According to a column by technology company expert Chuck Jones for Forbes, Donald Trump's highly publicized foray into social media "Truth Social" not only has major hurdles to clear when it launches but could be crippled if he runs afoul of the existing technology companies whose help he will need.
Reviewing the 22-page proposal published by Trump's Technology Media & Technology Group, Jones spotted multiple red flags that should alarm investors who have been driving up the fledgling company's valuation.
As the journalist notes, Trump wants his technology company to be on par with the big companies, but he is about to find out he will have to play by their rules.
Pointing out that app for the yet-to-be-launched social media platform is available for pre-order from Apple, with Google Play likely to follow, acceptance by those two is also contingent upon following their terms of service.
As Jones wrote, "On slide 8 TMTG has a high-level timeline of U.S. media from newspapers, radio, cable television and social media from the 1790's to 2021. As can be seen on the timeline it includes when Parler, a conservative social media app, was removed from Apple's and Google's stores. Trump's TMTG Truth could very suffer the same demise if it winds up violating the platform's terms of service."
As the Telegraph reported after the Jan 6th Capitol riot, Parler -- an alternative for Trump fans -- was dropped by both Apple and Google Play over accusations they had become an "ongoing and urgent public safety threat." Similar accusations about content and postings by his "Truth Social" users could mean Trump's site would suffer the same economic crippling fate.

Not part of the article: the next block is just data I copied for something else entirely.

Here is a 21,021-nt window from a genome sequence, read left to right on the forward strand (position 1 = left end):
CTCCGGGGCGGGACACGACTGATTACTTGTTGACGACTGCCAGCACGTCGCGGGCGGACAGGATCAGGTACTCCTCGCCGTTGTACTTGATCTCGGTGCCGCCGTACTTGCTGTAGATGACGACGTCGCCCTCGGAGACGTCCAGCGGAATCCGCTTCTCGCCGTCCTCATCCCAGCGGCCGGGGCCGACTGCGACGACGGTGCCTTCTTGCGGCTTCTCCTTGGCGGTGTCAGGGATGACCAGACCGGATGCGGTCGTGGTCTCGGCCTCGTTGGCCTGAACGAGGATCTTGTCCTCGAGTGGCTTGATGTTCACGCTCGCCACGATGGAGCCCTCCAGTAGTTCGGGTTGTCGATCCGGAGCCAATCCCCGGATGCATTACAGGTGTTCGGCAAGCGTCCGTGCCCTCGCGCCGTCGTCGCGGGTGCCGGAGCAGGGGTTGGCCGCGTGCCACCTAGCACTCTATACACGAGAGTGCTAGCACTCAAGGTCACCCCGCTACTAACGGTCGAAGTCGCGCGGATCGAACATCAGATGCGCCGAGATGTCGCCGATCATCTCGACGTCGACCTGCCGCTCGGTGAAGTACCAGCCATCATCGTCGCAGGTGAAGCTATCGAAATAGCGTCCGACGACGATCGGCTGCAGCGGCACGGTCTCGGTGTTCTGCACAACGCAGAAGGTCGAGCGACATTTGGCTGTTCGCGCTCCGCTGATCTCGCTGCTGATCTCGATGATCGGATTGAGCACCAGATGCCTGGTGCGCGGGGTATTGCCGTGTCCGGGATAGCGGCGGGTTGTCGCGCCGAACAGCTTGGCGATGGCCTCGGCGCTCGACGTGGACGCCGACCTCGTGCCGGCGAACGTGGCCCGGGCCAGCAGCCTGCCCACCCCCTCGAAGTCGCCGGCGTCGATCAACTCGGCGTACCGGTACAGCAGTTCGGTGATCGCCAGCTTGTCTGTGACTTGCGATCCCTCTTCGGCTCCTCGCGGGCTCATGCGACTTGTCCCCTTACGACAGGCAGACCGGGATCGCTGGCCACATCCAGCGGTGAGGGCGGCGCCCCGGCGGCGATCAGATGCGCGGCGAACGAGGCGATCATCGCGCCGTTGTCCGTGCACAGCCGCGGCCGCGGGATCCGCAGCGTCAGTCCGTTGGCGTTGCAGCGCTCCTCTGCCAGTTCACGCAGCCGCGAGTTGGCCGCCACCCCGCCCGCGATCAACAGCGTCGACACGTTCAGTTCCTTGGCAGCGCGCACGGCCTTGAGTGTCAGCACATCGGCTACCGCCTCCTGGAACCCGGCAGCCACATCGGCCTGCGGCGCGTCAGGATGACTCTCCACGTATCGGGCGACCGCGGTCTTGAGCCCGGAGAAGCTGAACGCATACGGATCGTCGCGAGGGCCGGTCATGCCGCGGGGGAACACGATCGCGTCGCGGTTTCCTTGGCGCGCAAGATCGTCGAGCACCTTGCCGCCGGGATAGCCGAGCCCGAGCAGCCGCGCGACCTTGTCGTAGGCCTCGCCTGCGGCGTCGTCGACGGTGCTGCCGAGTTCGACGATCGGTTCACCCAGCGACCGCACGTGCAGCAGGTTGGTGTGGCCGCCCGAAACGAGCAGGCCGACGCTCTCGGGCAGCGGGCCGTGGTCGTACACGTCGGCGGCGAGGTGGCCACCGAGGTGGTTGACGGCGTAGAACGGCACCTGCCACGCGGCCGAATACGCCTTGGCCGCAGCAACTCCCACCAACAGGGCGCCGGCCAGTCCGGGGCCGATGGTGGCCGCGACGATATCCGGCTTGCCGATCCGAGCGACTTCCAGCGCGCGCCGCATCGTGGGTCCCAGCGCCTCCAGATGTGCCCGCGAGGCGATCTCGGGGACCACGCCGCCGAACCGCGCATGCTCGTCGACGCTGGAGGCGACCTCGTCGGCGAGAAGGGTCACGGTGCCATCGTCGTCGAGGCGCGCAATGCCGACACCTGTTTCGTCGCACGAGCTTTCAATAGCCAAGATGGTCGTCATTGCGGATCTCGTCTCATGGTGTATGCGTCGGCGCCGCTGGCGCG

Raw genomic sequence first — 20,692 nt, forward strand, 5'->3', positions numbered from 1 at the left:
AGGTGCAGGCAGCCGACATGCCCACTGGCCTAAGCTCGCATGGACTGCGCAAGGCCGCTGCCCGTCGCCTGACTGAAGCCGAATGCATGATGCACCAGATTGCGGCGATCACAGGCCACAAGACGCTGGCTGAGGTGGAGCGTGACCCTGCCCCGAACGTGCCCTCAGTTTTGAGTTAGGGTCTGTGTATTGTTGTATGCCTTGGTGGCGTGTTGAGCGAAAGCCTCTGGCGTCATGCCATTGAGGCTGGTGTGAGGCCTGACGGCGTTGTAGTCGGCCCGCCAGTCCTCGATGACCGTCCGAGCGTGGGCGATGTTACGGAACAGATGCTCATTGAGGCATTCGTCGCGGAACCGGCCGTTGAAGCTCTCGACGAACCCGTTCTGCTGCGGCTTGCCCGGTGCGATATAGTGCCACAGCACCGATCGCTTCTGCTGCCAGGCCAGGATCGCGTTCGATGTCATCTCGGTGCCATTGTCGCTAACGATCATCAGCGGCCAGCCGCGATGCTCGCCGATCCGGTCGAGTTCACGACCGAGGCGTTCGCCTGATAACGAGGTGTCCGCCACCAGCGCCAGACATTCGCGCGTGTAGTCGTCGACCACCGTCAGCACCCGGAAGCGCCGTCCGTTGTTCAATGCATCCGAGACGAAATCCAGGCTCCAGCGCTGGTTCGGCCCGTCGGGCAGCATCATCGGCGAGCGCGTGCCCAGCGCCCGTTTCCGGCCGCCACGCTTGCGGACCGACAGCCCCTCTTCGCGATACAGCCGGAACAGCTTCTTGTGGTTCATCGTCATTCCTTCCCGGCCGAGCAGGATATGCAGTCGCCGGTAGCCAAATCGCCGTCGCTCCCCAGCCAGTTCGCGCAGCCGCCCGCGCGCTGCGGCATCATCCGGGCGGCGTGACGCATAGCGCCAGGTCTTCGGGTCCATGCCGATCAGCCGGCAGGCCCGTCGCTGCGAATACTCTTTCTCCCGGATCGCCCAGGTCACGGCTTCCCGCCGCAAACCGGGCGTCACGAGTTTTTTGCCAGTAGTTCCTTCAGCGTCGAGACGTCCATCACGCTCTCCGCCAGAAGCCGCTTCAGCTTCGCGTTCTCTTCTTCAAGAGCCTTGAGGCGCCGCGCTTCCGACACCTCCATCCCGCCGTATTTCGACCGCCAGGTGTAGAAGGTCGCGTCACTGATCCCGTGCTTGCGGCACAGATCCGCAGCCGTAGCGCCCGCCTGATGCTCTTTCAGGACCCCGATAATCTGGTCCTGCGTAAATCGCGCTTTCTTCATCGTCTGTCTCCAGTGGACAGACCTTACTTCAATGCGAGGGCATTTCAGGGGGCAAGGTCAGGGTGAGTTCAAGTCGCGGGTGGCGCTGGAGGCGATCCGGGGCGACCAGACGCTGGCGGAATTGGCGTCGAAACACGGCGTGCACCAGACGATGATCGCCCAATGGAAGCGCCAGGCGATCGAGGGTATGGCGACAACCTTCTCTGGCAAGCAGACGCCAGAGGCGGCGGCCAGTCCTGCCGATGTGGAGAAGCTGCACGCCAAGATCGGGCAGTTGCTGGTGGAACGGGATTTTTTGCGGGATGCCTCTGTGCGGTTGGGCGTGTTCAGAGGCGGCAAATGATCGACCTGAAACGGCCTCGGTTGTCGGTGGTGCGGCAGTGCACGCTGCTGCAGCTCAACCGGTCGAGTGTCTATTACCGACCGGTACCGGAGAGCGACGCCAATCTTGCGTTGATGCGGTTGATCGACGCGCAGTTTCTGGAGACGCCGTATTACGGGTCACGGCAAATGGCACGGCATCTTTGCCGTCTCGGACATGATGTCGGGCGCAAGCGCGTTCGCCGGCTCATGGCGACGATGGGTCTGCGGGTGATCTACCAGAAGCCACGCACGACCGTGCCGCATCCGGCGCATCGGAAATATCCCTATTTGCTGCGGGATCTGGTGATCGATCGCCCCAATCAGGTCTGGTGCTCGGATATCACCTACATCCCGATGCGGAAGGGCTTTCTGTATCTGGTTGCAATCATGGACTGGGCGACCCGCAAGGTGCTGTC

Add to that, will be the need for infrastructure to handle a massive surge of Trump fans who sign up and immediately begin commenting and posting information.
"Creating a large, scalable and reliable technology platform takes time, commitment and hundreds of millions, if not billions of dollars," Jones explained. "Large technology teams have to be hired and retained along with a tremendous number of servers to store and distribute content. Usually a start-up will lean on Amazon's AWS or Microsoft's Azure to provide this service in the short-term and potentially longer-term. However, just because the hardware portion is outsourced doesn't mean TMTG won't need a large and skillful technology team."
He then warned, "What happens if these companies deem that the content on the servers doesn't comply with their terms of service? It will be extremely difficult for TMTG to build a large enough organization in a short timeframe to support its offerings and therefore the stock price."
Jones also added that TMTG is boasting that it will compete with companies like Netflix and Disney+ when it comes to content as a come-on to subscribers; a claim the journalist dismissed out of hand.
"The company appears to want to create a subscription model such as Netflix and Disney+ but with traditional cable or television network offerings," he wrote before adding, "Netflix and Disney+ have created huge content libraries over multiple years, if not decades, and licensed them in the case of Netflix, which cost and continue to cost billions of dollars on annual basis. If TMTG wants to create this kind of content it will either have to raise a lot more equity or take on hundreds of millions, if not billions of dollars, in debt like Netflix has done."
You can read the entire analysis here.